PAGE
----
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Real Estate Brokerage

Bast from the past: a comparison of housing from the last solar eclipse

(BROKERAGE NEWS) The solar eclipse is this weeks hot topic so we’re taking a look at how home prices have changed since the last eclipse in 1979.

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Eclipse to eclipse

The National Association of Realtors looked at the difference in home prices between 1979 (the last solar eclipse) and today’s home prices. The difference? About a five-fold increase.

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The 1979 median home price was just north of $55,700. Today’s average home price is $255,600.

The path of totality

The NAR also looked at average home prices in major metro markets along the “path of totality.” The most expensive real estate market in this pathway is Salem, OR. In Salem, the average home price is over $261,000.

It is the only market listed whose average beats the national number.

Other expensive markets include Nashville, TN ($248k) and Boise City, ID (227K). Columbia, SC holds the honor of cheapest real estate market, with a median home price of over $165k. It also holds the distinction of being the last major real estate market in the pathway.

The path of totality is notable because it represents the 70-mile-wide stretch of land running coast to coast where someone can view a total eclipse (vs the partial one that many people can see. This pathway of visibility is determined by the orbital alignment of Earth, the moon and the sun, as well as the Earth’s axis.

 

From then to now

Here are some other real estate difference from the 1970’s until now:

  • In 1970s, the average home size was 1,500 square feet. In 2016, average home size was over 2,600 square feet.
  • A 30-year fixed mortgage rate was 7.44 percent. Last month, that same rate was 3.97 percent. Interest rates peaked in October, 1981 at 18.75 percent
  • According to real estate agent Elizabeth Weintraub, in the 1970’s, “my buyers never signed a purchase contract. Buyers were not involved. They signed an assignment of contract from me. I wrote all of the purchase contracts in my name or assignee. I decided the best way to purchase the property and when the offer was accepted by the seller, I presented it for consideration to the investor.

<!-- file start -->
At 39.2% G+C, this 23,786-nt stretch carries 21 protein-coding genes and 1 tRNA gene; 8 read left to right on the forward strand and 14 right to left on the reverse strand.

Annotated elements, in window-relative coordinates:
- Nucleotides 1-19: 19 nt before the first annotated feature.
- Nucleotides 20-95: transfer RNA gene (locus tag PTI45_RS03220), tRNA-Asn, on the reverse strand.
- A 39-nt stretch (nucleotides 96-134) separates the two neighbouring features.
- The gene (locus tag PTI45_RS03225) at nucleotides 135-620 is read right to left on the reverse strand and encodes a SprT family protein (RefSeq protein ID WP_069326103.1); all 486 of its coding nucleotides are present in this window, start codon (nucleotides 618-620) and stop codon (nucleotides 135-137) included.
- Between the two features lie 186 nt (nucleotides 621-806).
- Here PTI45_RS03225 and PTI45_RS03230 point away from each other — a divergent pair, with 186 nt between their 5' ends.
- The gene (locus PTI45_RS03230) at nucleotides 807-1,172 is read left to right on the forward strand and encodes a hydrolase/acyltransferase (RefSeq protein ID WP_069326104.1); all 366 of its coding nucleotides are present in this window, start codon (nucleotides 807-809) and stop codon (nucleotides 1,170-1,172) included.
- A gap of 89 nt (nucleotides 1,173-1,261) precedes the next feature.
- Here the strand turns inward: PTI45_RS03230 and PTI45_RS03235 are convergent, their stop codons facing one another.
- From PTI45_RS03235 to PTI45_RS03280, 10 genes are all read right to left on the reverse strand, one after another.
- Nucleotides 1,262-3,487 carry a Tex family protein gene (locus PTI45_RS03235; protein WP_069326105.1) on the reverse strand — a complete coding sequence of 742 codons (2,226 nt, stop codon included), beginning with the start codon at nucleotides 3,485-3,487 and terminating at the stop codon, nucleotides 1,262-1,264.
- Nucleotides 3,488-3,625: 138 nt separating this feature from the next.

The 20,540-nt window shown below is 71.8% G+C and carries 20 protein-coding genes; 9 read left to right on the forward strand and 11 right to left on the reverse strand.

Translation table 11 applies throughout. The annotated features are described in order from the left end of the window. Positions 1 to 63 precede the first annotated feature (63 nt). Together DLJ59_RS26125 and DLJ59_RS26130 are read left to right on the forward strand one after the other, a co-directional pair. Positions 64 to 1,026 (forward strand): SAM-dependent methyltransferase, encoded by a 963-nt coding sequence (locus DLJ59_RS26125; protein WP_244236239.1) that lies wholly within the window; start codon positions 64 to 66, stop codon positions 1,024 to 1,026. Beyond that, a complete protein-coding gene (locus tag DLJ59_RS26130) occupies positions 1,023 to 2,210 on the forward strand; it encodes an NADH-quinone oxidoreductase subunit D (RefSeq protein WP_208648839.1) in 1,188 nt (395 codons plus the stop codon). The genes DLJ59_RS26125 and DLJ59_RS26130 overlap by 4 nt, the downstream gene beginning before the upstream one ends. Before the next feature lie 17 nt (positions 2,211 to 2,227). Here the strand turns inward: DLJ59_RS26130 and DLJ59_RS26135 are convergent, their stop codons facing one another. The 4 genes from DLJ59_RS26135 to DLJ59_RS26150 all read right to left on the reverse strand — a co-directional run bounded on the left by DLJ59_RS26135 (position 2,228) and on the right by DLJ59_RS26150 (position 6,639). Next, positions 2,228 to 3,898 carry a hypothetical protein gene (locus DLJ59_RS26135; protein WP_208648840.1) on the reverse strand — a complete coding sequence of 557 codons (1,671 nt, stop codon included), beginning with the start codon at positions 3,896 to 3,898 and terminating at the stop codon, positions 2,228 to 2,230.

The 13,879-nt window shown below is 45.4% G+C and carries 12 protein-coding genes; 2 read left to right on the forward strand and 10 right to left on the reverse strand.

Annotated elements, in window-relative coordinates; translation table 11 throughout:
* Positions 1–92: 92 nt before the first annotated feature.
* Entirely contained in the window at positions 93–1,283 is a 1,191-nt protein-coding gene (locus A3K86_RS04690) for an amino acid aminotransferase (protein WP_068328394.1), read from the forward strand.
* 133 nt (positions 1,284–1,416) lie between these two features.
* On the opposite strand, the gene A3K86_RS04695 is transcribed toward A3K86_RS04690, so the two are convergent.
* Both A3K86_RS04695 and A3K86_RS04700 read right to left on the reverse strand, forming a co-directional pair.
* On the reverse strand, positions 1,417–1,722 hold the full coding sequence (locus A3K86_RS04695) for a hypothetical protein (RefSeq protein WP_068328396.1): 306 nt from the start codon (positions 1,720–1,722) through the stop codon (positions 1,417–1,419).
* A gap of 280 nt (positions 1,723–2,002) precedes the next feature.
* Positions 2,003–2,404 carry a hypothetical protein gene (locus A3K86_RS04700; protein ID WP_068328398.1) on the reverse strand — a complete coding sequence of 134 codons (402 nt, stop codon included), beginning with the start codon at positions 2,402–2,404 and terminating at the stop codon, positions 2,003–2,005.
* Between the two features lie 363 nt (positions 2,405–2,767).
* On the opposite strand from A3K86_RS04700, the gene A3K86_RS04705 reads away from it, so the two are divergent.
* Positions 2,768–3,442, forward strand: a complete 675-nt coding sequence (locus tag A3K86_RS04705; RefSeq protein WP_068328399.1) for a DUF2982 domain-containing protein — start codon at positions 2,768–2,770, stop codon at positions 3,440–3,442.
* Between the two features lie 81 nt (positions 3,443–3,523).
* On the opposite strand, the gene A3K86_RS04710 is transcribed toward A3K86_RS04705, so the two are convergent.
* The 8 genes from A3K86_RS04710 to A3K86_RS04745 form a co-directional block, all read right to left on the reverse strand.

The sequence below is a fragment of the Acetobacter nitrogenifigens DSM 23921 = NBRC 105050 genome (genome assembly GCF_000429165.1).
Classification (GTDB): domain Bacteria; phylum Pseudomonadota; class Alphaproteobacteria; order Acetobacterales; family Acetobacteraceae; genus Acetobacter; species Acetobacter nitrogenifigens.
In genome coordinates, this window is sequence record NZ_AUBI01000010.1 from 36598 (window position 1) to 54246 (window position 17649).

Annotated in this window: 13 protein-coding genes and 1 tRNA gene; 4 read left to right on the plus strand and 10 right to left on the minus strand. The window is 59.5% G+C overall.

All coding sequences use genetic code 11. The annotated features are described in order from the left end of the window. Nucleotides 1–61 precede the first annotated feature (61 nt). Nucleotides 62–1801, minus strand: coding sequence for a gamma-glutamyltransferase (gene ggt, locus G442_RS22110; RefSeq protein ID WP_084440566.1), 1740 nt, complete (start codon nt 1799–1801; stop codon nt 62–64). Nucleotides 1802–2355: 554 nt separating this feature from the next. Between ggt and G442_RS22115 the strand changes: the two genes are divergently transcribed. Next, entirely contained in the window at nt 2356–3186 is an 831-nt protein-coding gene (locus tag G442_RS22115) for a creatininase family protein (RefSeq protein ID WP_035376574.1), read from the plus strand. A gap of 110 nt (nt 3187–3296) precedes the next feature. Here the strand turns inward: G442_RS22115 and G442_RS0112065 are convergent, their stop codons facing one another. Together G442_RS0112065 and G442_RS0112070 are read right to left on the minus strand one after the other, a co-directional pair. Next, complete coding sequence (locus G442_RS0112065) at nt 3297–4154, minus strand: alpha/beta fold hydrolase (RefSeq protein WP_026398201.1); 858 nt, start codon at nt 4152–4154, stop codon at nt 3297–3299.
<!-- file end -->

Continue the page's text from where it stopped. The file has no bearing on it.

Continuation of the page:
#EclipsingHomePrices

Born in Boston and raised in California, Connor arrived in Texas for college and was (lovingly) ensnared by southern hospitality and copious helpings of queso. As an SEO professional, he lives and breathes online marketing and its impact on businesses. His loves include disc-related sports, a pint of a top-notch craft beer, historical non-fiction novels, and Austin’s live music scene.

Professionalism

Bill Gates’ big regret of a simple command haunts him, what haunts you?

(EDITORIAL) If BIll Gates is still living with a big regret, it’s time to ponder your own, your own humanity, and consider moving past it in a healthy way.

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It has come to light that Microsoft founder Bill Gates regrets some of the original design decisions of the PC. Namely, the CTRL+ALT+DEL command that allows you to log in to the computer, due to its lack of simplicity when trying to access a key part of a computer’s operating system.

I know Mr. Gates probably has other regrets when looking at the span of his more than thirty years involvement with being associated with one of the most profitable companies in the world. I am assuming that you also have some regrets you have also in regard to your own business and/or career.

We all do.

According to psychologists, regret occurs when an something perceived as an error is made that has some personal accountability tied to it. If you’ve ever been a part of a business team, supervising employees, or been the boss, you’ve had a wealth of personal accountability. And, since you’re human, you’ve definitely made some mistakes.

One of my former bosses told me after a long day, in which I made some mistakes: You did the best you could have with the information you had. More than likely, if you’re agonizing about that mistaken car reservation or wrong decimal point, you made a normal human error. Even if it isn’t a small day to day thing, but perhaps a big issue with some big consequences, you can move on from that. It will be okay.

A great way to move on from a failure or mistake in business is to use the situation as a lesson for the future. Chances are, if you’re a team leader who messed up a relationship with an agent, you will have more agents in the future to avoid that error with.

Learning from your mistakes, and using your errors as fuel to increase your motivation for the next project, is a great way to deal with regrets healthily. If you don’t process your regrets, you can deal with a wealth of mental and physical health problems like chronic stress, depression, and damage to the systems that regulate your hormones.